Work with nature instead of against it. From choosing plants for pollinators to reducing pesticides, here are 10 ideas to help you create an eco-friendly yard and garden oasis.
Why Create an Eco-Friendly Garden?
The definition of “eco-friendly” is simply “not harmful to the environment.” Of course, no one wants to harmful! However, we need to do our part in protecting our pollinators, reducing our dependence on chemicals, not being wasteful with water, and conserving our soil. When we work WITH nature, it’s easier on us and on our planet.
You’re probably well aware that the populations of our native bees, butterflies, and other insect pollinators have been declining for several decades. Perhaps you’ve noticed fewer butterflies and bees in your own backyard?
Why does this matter? First, no insects means no food. About one out of every three bites of food you eat is due to those native bees and insect pollinators. About three-fourths of all flowering plants are pollinated by insects, as well as the crops that produce more than one-third of the world’s food supply. Importantly, insects are the bedrock of our entire ecosystem (birds, lizards, frogs, and other wildlife). Without insects, birds and fish and small mammals decline; if they decline, the entire food web is affected.
Thankfully, in the past few years, many programs have shown that we actually CAN make a real difference by creating more eco-friendly gardens and using sustainable practices. Dr. Sverdrup-Thygeson, a professor of conservation biology at the Norwegian University of Life Sciences, states, “We can achieve a great deal with belts of trees and bushes alongside streams in residential areas, green shoulders and hedges along roads, and borders of wildflower meadows along the edges of fields.”
Even a regular homeowner with a small garden can have a powerful impact, namely with: native flowers and trees, pollinator host plants, nesting sites, and a refuge from pesticides.
10 Tips for Creating an Eco-Friendly Garden
1. Choose Native Plants Over Non-Natives
“Native” plants are simply plants that occur naturally in the region where they evolved. Native insects evolved alongside them, as did native birds and wildlife. It’s one big ecosystem! Exotic, non-native plants can sometimes wipe out native plant and insect species, which may harm the food web. Here’s how we can help prevent that:
- Select native plants for your property. See a list of common native North American plants.
- Bright flowers such as sunflowers, candytuft, and marigolds create places where ladybugs and lacewings can shelter and lay eggs.
- Plant in clusters to create a “target’ for pollinators to find.
- Remember every patch helps – from window boxes to acres of farms to roadsides!
- Leave small areas for wildflowers. These weedy plants are perfect for insects. See our video showing how to grow wildflowers to help pollinators!
- Consider a mixture of plants with diversified sources of nectar (e.g., shrubs, trees, and flowers—ideally, natives). Shrubs and trees such as dogwood, blueberry, cherry, plum, willow, and poplar provide pollen or nectar, or both, early in spring when food is scarce.
- Select plants for continuous bloom throughout the growing season from spring to fall to attract insects across the year.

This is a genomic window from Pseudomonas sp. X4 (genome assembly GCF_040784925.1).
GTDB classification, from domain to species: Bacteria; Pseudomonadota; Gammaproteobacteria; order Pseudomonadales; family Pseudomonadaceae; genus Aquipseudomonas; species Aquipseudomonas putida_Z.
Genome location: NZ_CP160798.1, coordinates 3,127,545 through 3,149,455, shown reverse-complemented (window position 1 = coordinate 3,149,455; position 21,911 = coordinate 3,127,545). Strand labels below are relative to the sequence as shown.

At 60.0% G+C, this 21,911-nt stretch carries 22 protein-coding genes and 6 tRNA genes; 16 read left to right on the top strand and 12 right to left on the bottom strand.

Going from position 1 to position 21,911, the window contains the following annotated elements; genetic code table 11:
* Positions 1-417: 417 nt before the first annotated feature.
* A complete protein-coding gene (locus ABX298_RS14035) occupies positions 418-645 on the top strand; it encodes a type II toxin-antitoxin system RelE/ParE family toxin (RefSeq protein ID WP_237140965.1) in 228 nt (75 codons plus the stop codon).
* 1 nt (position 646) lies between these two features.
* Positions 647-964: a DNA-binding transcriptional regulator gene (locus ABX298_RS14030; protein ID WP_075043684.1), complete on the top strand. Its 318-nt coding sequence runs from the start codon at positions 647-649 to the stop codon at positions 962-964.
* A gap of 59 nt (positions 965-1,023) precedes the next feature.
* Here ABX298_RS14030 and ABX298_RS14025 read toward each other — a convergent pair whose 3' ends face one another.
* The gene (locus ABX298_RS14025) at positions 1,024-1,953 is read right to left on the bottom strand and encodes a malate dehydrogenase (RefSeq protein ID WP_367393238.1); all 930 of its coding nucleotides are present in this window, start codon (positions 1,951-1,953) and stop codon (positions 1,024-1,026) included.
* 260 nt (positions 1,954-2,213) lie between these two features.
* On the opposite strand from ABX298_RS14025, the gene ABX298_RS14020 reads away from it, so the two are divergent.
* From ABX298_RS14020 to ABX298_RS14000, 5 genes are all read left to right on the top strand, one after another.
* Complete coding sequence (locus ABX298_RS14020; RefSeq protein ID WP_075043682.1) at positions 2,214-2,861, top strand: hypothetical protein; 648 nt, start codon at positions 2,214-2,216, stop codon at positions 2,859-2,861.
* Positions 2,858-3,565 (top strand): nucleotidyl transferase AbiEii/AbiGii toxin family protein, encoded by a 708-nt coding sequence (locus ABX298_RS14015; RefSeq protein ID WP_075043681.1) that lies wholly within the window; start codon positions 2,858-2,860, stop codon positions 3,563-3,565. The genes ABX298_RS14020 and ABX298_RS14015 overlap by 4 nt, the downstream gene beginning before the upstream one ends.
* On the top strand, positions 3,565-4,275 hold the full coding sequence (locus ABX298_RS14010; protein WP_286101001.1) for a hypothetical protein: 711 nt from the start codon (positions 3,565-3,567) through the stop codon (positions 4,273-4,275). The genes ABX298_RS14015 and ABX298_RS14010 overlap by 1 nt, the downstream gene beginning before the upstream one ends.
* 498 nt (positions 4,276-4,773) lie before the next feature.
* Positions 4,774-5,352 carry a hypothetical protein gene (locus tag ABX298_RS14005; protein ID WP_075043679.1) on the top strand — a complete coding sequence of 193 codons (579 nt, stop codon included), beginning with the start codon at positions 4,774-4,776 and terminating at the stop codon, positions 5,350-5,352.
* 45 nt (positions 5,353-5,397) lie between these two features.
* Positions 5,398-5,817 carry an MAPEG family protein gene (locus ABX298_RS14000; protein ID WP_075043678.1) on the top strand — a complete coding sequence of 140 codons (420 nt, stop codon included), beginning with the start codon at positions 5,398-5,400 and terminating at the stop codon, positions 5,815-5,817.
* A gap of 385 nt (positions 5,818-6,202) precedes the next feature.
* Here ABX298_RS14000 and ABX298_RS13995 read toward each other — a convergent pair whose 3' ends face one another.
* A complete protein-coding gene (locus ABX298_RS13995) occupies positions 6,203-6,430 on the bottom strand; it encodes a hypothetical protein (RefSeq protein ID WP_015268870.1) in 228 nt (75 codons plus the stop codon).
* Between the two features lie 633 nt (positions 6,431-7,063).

- Select a sites that aren’t windy, have at least partial sun, and can provide water.
- Consider planting a pollinator strip as a border to a vegetable garden or a wildflower border along the edge of your field. You’ll improve pollination of your crops and also support bees when the crops stop blooming. It will also attract and support other pollinators, such as hoverflies and wasps, that control crop pests. See our video showing how to plant a pollinator border in your yard or garden!
2. Welcome Beneficial Insects
Many people find insects annoying, but we should really start thinking about the fact that we can’t survive without them (although they certainly survived before our arrival). Pollinators are critical to our food supply. They keep our flowers blooming; they increase fruit or seed quantity in three-fourths of our food crops.
- Native bees are the most important pollinators in the ecosystem. While European honey bees have their place, it’s our native solitary bees—such as mason bees and leafcutter bees—which are critical to growing food and flowers. Learn more about these amazing heroes of pollination—and see how to bring these docile bees to your garden.
- Instead of living in colonies, like honey bees or bumblebees, native bees are all solitary bees, living on their own in burrows, reeds, or other protected areas. Install a native bee hotel. Learn more about bee houses. Or, drill holes of varying sizes in a dead tree that’s still standing (if beetles haven’t done it for you). Watch our video demonstrating how to build a bee hotel.
Bees aren’t the only pollinators in the garden, though.
- Half of the butterfly species studied are in decline, with one-third threatened with extinction.
- Flies also play important roles! While you may expect butterflies to be the #2 pollinator, flies are actually the ones that hold that title!
- Other insects—such as praying mantises, ladybugs, beetles, and green lacewings—are fantastic at tackling pests. For example, lacewings and ladybugs eat aphids, which can decimate vegetable crops. Do not spray chemicals on your plants—and insects!
3. Go Easy on the Chemicals
All gardens have some pests, but deter them in ways that won’t harm the food that you are growing or the beneficial insects! Remember that chemical fertilizers and pesticides eventually end up in rivers, oceans, and wetlands. Pesticides and herbicides tend to kill many more creatures than the one or two bug species that we target, as annoying as they might be.
- Instead of spraying with chemicals, consider other options. From diatomaceous earth to neem oil to Bacillus thuringiensis (Bt), there are many less-toxic methods available that really work.
- Here are 5 organic pesticides that are effective at beating bugs but also safe.
- Incorporate native plants which attract beneficial insects for pest control. See examples.
- Avoid pest problems in the first place by quick removing dead plants and debris which becomes a pest habitat.